On November 29, 2015, Audi Sport debuted the redesigned R18 that the team planned to race in the 2016 FIA World Endurance Championship season.[14] The new R18 featured significantly altered aerodynamics, including a raised nose similar to pre-2014 Formula One nose designs, air scoops above the front fenders, integrated mirrors, and other body modifications. The KERS for the 2016 R18 has also been changed from a flywheel system to a lithium-ion battery, and has been upgraded to the 6MJ class from the 4MJ class to improve boosting. The engine remained with the same 4.0L turbodiesel V6. Audi dropped the e-tron quattro name badge for the 2016 season.

Audi raced two R18s all across the 2016 WEC season. They finished first at Silverstone; however an irregularity concerning the underbody of the winning car resulted in post-race disqualification; Audi decided not to dispute this decision. They won at Spa-Francorchamps and Bahrain, and finished third at Le Mans. They finished second in the Manufacturers' Championship.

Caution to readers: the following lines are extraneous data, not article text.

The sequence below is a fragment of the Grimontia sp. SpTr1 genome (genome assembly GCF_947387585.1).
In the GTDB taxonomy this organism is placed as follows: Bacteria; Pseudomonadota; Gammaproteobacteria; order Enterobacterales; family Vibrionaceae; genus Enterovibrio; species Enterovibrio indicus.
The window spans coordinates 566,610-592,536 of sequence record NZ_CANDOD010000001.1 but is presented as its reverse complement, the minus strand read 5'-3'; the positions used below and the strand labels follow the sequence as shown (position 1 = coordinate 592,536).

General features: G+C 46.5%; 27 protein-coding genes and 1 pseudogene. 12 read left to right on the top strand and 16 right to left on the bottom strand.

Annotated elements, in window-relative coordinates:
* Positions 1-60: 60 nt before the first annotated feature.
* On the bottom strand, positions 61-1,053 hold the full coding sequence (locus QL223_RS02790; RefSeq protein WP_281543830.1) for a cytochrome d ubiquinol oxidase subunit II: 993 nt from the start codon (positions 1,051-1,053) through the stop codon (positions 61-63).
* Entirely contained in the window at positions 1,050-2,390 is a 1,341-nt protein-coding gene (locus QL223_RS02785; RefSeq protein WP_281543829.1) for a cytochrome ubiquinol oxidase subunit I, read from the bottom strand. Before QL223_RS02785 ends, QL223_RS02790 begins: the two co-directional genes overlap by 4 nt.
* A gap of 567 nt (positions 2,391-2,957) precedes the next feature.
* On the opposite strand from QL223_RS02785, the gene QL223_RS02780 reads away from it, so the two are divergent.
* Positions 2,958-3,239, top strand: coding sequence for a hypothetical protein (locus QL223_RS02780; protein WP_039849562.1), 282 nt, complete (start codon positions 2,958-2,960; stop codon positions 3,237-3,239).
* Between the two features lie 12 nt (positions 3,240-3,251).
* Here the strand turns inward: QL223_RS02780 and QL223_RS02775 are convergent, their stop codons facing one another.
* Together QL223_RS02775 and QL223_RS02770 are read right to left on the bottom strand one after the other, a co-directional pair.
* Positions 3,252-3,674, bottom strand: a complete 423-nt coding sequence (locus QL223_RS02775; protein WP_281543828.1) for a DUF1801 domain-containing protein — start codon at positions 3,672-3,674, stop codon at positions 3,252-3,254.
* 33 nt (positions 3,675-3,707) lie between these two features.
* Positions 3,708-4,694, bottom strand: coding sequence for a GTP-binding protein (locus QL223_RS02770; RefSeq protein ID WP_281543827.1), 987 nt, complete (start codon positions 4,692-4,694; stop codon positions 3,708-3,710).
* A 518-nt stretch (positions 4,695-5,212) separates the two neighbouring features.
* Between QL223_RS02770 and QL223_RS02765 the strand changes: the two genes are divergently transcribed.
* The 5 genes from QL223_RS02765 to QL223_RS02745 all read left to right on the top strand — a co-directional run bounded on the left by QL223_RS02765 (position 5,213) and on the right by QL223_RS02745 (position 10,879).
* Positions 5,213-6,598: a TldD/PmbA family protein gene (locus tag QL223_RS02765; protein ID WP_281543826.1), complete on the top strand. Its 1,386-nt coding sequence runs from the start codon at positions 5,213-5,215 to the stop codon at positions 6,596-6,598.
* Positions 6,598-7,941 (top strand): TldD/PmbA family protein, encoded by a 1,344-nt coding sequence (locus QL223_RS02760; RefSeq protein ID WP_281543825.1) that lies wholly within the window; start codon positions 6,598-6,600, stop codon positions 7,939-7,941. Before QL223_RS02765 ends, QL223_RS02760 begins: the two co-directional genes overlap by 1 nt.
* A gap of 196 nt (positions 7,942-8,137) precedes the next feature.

Racing historyEdit

2011 seasonEdit

The R18 TDI, which was unveiled at a launch in Ingolstadt on 10 December 2010, has made its race debut at the 1000 km Spa round of the Intercontinental Le Mans Cup in May, finishing 3rd. It was scheduled to be raced at Le Mans 24-hour, the Imola 6 Hours, Silverstone 6 Hours, Petit Le Mans, and China 6 Hour races later in the year.[15]

Due to developmental and logistic reasons the R18 did not enter the 2011 12 Hours of Sebring. Instead, Audi opted for two Audi R15 Plus models, which ran in the 2010 configuration with balance of performance adjustments; the two cars finished 4th and 5th, behind an Oreca 2010-spec Peugeot 908 HDi FAP, a Highcroft Racing HPD ARX-01e and a factory Peugeot Sport 2011-spec 908. However, two evolved R18s (chassis numbers 101 and 102) were put to the test during the four days of testing in Sebring, together with an R15 TDI as a reference vehicle, after the 12-hour race.[16]

In the 2011 24 Hours of Le Mans, Allan McNish (car #3) and Mike Rockenfeller's (#1) cars were involved in heavy high speed collisions with slower Ferraris. Both drivers could leave their car without serious injuries despite both cars being completely destroyed. However the remaining Audi R18 (#2 of Marcel Fässler, André Lotterer and Benoît Tréluyer) went on to win the race by 13.854 seconds. This was the 11th win in the past 13 years for Audi.[17]

Cockpit of the R18.

2012 seasonEdit